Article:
Read Don’t Know Much About Hiroshima for more details about the bombing and its aftermath.
•August 7 On Guam, the decision to use a second device is made and the mission date set for August 10, then moved to August 9 over weather concerns.
Fat Man being lowered and checked on transport dolly for airfield trip Image Source: Heritage Foundation https://www.atomicheritage.org/history/little-boy-and-fat-man
•August 8 Fulfilling a pledge Stalin had made earlier at the Yalta conference, the Soviet Union declares war on Japan and invades Manchuria the next day, sending more than one million troops into Japanese-held territory.
The Japanese military leadership was still divided over the surrender demand, with some leading generals vowing to fight to the death. A coup against Emperor Hirohito began to be planned by members of the Japanese military.
A plutonium bomb code named “Fat Man” is prepared on Tinian. It will be carried by a B-29 called “Bockscar.” The primary target is the city of Kokura, home to a large munitions plant.
•August 9 When clouds and smoke from nearby fires obscure Kokura, “Fat Man” is instead dropped over the secondary target, the city of Nagasaki, with a population estimated at 263,000, a city that was home to two Mitsubishi military plants. It is also the site of a prisoner of war camp.
“Nagasaki was a city on the west coast of Kyushu on picturesque Nagasaki Bay. It was famous as the setting for Puccini’s beautiful opera Madame Butterfly. It was also home to two huge Mitsubishi war plants on the Urakami River. This complex was the primary target, but because the city was built in hilly, almost mountainous terrain, it was a much more difficult target than Hiroshima…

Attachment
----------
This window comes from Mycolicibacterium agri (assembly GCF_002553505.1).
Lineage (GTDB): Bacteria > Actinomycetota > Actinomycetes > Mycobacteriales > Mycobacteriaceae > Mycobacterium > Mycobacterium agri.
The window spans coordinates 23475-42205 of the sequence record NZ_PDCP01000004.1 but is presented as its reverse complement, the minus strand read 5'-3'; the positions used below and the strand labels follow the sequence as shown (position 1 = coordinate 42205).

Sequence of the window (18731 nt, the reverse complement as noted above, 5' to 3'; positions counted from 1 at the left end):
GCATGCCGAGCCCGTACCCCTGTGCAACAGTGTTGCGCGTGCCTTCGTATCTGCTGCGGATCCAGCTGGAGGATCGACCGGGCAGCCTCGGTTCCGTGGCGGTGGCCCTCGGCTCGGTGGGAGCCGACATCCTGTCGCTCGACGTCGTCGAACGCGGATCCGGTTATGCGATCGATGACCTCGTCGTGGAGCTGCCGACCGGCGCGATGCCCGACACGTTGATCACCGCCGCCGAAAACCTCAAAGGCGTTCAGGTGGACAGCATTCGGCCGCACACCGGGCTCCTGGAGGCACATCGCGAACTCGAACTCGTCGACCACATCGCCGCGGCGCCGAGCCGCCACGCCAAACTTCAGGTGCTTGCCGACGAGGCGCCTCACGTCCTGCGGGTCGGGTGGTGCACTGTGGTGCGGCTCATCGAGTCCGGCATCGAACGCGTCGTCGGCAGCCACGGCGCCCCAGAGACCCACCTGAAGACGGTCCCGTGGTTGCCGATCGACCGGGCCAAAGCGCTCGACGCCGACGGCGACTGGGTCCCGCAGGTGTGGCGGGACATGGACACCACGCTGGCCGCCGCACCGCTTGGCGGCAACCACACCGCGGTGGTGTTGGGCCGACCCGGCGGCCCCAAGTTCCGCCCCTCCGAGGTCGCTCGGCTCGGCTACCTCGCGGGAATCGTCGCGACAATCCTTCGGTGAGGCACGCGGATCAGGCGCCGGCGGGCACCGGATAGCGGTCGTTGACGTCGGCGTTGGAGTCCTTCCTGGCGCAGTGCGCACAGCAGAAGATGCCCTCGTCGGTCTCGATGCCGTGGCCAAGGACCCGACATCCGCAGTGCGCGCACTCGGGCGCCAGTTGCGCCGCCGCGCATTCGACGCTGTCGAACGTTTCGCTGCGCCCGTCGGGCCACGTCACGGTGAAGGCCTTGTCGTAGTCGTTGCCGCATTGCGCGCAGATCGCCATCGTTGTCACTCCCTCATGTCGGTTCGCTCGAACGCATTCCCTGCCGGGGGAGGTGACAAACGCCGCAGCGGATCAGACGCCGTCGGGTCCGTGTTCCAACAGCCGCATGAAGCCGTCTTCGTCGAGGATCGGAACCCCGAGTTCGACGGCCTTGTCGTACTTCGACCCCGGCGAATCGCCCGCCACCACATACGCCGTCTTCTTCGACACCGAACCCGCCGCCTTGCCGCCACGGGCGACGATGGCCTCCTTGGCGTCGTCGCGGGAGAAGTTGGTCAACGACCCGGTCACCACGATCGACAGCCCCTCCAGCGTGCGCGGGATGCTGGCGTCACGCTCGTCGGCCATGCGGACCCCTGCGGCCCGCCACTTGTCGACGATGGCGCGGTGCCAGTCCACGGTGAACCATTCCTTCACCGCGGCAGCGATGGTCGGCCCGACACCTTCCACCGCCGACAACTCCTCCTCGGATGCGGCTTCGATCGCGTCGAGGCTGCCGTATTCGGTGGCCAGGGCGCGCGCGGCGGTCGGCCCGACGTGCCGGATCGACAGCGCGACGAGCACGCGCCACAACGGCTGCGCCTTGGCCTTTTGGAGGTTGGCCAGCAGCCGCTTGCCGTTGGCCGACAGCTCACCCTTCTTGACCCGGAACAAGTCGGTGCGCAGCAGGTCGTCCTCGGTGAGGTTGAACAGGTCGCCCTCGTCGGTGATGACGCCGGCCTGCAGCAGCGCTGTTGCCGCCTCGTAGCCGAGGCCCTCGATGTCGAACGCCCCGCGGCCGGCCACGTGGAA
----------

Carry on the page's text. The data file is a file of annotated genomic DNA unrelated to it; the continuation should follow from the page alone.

Fat Man exploded at 1,840 feet above Nagasaki and approximately 500 feet south of the Mitsubishi Steel and Armament Works with an estimated force of 22,000 tons of TNT.
Unlike Hiroshima, there was no firestorm at Nagasaki. Despite this, the blast was more destructive to the immediate area, due to the topography and the greater power of Fat Man.”
—Hiroshima & Nagasaki Remembered
The death toll in Nagasaki also reaches 80,000 by the end of 1945. Read a full account of this mission in “Nagasaki: The Last Bomb” by Alex Wellerstein (New Yorker, August 7, 2015)
The National Archives “Unwritten Record” blog also offers resources on the atomic bombings.
•August 10 After Nagasaki is bombed, Truman orders no more strikes without his authorization. Another plutonium core for a third weapon is prepared for shipment.
September 24, 1945, 6 weeks after Nagasaki was destroyed by the world’s second atomic bomb attack. Photo by Cpl. Lynn P. Walker, Jr. (USMC) National Archives FILE #: 127-N-136176
Although an unofficial surrender message was sent by a Japanese news agency, the Japanese cabinet was divided and no decision was made. The Emperor would not surrender his sovereignty.